Thursday, March 12, 2015

The Serenity of Knowing Firefly Can't Die

Today we’re going to take a break from Netflix in order to discuss something.

Networks suck. Ok, not all networks. One in particular, however, sucks. I mean, who in their right mind cancels a show like Firefly? A real suck of a network, that’s who.

I think the majority of us, even if the network isn’t blamed, agree that canceling Firefly was one of the worst ideas in television history.

We lost Serenity and they took the sky from us.


Of course, this was over a decade ago.

Something they weren’t able to take from fans of Firefly was our love of the actors involved.

We watched as Nathan Fillion played in a strange alien film (Slither) that was pretty much amazing because of him and his costar. We squee’d when he starred as the cocky Captain Hammer across from Neil Patrick Harris (How I Met Your Mother, Gone Girl, Starship Troopers) and Felicia Day (Dollhouse, The Guild, Supernatural) in Dr. Horrible’s Sing-Along Blog. Some people only watched Percy Jackson: Sea of Monsters because they knew he played Hermes and all of us bounced when he made those off-hand references to the lost sci-fi series he was a captain in. Now, we watch as he plays a cocky writer on Castle and remark about how awesome he pulls off that “cocky” persona… always.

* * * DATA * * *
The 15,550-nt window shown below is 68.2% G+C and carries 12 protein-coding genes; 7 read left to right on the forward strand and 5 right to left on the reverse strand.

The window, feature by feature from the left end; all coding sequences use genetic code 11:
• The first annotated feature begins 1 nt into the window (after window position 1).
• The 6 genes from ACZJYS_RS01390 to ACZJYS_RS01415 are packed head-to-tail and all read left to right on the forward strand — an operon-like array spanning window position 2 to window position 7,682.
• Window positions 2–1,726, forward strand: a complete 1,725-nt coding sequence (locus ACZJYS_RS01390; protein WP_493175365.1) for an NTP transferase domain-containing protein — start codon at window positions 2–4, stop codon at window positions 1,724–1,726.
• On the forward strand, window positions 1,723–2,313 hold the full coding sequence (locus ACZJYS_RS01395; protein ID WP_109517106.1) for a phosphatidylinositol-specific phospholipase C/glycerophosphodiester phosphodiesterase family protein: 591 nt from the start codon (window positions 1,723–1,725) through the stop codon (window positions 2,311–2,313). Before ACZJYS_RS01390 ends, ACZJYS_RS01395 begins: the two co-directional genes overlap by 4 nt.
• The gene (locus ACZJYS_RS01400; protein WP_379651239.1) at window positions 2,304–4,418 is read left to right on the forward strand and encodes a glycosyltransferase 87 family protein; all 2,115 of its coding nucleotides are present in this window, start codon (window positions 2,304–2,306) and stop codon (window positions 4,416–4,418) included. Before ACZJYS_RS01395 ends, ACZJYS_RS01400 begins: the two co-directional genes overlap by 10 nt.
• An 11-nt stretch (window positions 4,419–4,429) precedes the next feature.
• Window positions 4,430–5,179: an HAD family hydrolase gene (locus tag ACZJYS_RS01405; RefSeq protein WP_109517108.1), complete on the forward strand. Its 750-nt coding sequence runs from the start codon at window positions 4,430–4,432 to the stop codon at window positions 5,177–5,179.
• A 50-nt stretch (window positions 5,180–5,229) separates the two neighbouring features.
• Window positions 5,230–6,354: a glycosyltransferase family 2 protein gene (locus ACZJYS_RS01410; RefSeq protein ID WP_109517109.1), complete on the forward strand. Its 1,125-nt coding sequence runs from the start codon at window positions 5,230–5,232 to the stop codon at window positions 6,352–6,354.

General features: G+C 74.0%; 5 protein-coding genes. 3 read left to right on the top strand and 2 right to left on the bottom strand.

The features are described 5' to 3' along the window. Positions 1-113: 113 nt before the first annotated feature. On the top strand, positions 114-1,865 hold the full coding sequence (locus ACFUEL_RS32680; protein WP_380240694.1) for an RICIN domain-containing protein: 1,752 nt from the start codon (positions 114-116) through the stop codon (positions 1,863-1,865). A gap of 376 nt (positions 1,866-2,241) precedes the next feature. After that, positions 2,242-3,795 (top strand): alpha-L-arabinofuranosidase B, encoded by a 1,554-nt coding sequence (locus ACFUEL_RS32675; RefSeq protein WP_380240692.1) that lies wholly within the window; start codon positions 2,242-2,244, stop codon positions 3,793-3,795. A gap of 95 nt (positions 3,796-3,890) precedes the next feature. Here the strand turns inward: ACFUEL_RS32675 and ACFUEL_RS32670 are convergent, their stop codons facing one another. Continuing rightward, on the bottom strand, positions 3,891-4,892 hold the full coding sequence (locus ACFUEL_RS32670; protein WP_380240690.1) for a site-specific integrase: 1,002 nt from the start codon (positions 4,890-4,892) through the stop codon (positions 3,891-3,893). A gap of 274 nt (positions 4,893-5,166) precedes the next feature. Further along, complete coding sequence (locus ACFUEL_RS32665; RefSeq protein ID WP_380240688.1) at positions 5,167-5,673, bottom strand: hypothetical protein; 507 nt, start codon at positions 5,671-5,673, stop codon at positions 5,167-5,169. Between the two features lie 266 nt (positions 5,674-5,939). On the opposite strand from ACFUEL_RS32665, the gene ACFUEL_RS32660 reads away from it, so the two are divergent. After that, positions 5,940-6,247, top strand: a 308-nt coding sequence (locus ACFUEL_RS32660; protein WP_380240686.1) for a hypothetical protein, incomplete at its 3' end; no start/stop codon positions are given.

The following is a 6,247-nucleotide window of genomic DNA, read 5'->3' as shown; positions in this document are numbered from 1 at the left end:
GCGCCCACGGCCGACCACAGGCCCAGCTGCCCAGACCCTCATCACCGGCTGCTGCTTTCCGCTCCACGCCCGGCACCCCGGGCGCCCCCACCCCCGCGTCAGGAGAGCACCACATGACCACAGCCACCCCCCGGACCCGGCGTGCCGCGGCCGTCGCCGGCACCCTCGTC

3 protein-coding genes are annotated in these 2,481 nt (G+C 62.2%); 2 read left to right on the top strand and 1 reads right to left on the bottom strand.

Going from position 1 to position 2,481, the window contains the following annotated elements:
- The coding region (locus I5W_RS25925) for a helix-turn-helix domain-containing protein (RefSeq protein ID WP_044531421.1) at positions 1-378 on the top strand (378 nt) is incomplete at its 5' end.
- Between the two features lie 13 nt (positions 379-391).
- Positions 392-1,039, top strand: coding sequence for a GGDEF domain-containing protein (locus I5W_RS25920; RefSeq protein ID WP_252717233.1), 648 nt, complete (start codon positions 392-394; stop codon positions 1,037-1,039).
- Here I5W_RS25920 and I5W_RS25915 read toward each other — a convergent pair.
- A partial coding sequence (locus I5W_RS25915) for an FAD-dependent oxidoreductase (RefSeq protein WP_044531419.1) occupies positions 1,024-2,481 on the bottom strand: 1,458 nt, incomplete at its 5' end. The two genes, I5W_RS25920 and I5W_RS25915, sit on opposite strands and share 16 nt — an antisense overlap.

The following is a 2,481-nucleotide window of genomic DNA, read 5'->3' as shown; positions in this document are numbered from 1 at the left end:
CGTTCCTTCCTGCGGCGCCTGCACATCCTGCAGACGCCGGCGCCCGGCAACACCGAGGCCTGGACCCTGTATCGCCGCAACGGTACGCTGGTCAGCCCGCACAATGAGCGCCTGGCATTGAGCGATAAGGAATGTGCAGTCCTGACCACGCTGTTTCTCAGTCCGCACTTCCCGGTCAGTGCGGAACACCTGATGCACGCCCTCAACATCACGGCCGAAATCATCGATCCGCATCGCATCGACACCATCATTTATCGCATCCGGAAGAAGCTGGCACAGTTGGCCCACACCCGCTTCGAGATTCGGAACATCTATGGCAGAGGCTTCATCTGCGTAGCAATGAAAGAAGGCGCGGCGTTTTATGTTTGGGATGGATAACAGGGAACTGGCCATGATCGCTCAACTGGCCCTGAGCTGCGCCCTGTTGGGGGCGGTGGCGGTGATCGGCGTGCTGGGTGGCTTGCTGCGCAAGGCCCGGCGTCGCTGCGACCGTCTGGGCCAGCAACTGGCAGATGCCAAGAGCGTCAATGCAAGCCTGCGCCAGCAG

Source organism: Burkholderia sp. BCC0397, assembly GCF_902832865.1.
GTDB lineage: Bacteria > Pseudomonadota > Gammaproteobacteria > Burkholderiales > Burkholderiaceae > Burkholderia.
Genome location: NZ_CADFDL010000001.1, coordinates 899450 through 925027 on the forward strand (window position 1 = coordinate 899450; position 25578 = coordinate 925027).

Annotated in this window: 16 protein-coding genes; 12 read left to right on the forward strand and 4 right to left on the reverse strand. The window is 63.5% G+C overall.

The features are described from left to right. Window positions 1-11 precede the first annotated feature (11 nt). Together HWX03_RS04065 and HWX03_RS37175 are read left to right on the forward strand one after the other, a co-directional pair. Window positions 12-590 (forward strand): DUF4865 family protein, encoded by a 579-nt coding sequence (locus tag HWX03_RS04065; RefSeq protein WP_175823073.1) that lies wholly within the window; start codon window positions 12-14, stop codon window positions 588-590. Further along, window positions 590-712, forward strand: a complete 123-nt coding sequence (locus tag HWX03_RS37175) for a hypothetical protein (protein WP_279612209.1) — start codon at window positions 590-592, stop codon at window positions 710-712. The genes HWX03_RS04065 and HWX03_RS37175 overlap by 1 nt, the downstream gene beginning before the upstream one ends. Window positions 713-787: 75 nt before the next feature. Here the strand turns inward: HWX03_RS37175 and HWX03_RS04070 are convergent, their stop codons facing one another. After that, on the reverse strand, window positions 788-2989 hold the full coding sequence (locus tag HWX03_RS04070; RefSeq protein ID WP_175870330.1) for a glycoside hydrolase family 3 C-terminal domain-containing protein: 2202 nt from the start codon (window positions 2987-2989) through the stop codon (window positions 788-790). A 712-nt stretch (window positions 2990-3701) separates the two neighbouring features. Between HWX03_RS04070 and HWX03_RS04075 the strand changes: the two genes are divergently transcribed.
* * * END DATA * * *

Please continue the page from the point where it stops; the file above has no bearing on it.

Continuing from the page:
We may not be able to pronounce Alan Tudyk’s last name, but we know his voice by heart. His part as Wash in Serenity broke our hearts and he’s imprinted on the pieces floating around in our chests. We watched him as Alpha in another short-lived series by Joss Whedon (Dollhouse). We couldn’t believe our ears when we played Injustice: Gods Among Us and heard his voice for Green Arrow. He was an unsung hero (well… villain) in Frozen when he voiced the Duke of Weselton. Naturally, when he voiced Alistair Krei in Big Hero 6, we just assumed that meant he was the bad guy.

Most of us followed the other actors: Gina Torres (24, Hannibal, Suits), Morena Baccarin (Homeland, Stargate SG-1, Gotham), Adam Baldwin (Chuck, The Last Ship, Angel), Jewel Staite (Stargate: Atlantis, The Killing, The L.A. Complex), Sean Maher (The Playboy Club, Make It or Break It, Much Ado About Nothing), Summer Glau (The 4400, Dollhouse, Arrow) and Ron Glass (All Grown Up, Death at a Funeral, Lakeview Terrace). For the purpose of this post, however, we’ll be paying attention to Fillion and Tudyk.